MMR vaccination intentions higher with direct benefit education

1. Parents had higher intentions of vaccinating their child with the measles-mumps-rubella (MMR) vaccine if told about the vaccine’s direct benefits to their child.

2. Providing information on the societal benefits of the MMR vaccine neither increased nor decreased parents’ intentions to vaccinate their child. 

Evidence Rating Level: 1 (Excellent) 

Study Rundown: The reemergence of vaccine-preventable diseases like measles in the United States has reinforced the importance of childhood immunizations. This resurgence comes in light of increasing numbers of parents declining vaccinations for their children, making communication with parents a priority. Previous literature has shown that adults are more likely to be vaccinated themselves if told about the societal benefits to immunization (e.g. protecting those who cannot be immunized, such as immunocompromised patients, and creating herd immunity). This study evaluated MMR vaccine message framing in pediatrics and findings suggest that, unlike with adult vaccinations, parents were not more likely to vaccinate their children if told about its societal benefits. Parents, however, were more likely to vaccinate their children when told about specific benefits of the MMR vaccine to their child. Though this study is limited by assessing only parental intention to vaccinate instead of action, these findings point to a communication framework towards approaching childhood immunizations.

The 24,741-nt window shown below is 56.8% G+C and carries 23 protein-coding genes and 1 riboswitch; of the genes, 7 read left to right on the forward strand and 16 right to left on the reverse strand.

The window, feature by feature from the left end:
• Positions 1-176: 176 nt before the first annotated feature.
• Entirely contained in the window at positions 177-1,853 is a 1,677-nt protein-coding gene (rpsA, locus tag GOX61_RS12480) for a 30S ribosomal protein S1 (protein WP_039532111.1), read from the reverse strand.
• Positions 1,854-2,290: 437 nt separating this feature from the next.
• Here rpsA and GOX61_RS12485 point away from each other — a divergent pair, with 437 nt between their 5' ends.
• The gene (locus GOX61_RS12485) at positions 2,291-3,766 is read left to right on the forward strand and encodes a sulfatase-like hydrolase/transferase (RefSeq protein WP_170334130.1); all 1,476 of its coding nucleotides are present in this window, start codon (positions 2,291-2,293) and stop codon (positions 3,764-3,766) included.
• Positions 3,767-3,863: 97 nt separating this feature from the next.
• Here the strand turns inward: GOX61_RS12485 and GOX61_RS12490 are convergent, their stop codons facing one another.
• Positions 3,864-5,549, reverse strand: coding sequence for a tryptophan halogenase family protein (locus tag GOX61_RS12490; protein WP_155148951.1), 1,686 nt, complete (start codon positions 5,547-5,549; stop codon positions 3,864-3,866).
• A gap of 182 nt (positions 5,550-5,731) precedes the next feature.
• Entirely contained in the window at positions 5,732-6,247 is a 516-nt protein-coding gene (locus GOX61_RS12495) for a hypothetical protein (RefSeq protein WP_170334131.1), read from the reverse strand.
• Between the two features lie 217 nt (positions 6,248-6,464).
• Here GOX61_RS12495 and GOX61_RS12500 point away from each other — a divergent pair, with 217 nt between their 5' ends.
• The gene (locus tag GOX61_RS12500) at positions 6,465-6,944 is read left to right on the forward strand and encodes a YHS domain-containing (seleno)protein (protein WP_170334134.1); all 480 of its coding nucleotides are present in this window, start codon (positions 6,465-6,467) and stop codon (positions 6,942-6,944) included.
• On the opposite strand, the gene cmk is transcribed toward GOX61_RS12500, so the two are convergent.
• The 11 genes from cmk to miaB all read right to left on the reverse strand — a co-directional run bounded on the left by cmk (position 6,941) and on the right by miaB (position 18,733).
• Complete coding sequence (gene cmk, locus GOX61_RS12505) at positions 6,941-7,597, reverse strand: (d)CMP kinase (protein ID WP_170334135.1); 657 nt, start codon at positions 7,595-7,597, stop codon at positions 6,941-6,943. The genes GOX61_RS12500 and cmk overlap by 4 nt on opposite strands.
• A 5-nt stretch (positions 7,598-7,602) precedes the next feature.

Click to read the study, published today in Pediatrics

Relevant Reading: Vaccine Refusal, Mandatory Immunization, and the Risks of Vaccine-Preventable Diseases

In-Depth [randomized control trial]: This study included a national online survey answered by 802 parents of infants <12 months old. Each parent was assigned to 1 of 4 arms with differing vaccine message framing: 1) the Centers for Disease Control and Prevention Vaccine Information Statement (VIS), 2) VIS and direct benefits of MMR vaccine to child, 3) VIS and societal benefits of MMR vaccine, and 4) VIS and both direct and societal benefits of MMR vaccine. After parents received this information, they rated the likelihood of immunizing their child with the MMR vaccine on a scale from 0 (not at all likely) to 100 (extremely likely) in increments of 10. Across the study, parents rated their mean intention to vaccinate at 88.8 (SD = 21). Parents in the direct benefits group (mean intention = 91.6, P = 0.01) and combined direct and societal benefits group (mean intention = 90.8, P = 0.03) were more likely to vaccinate their child compared to the control VIS-only group. Societal benefits messages did not change the mean intention to vaccinate (86.4, P = 0.97) compared to the control group.

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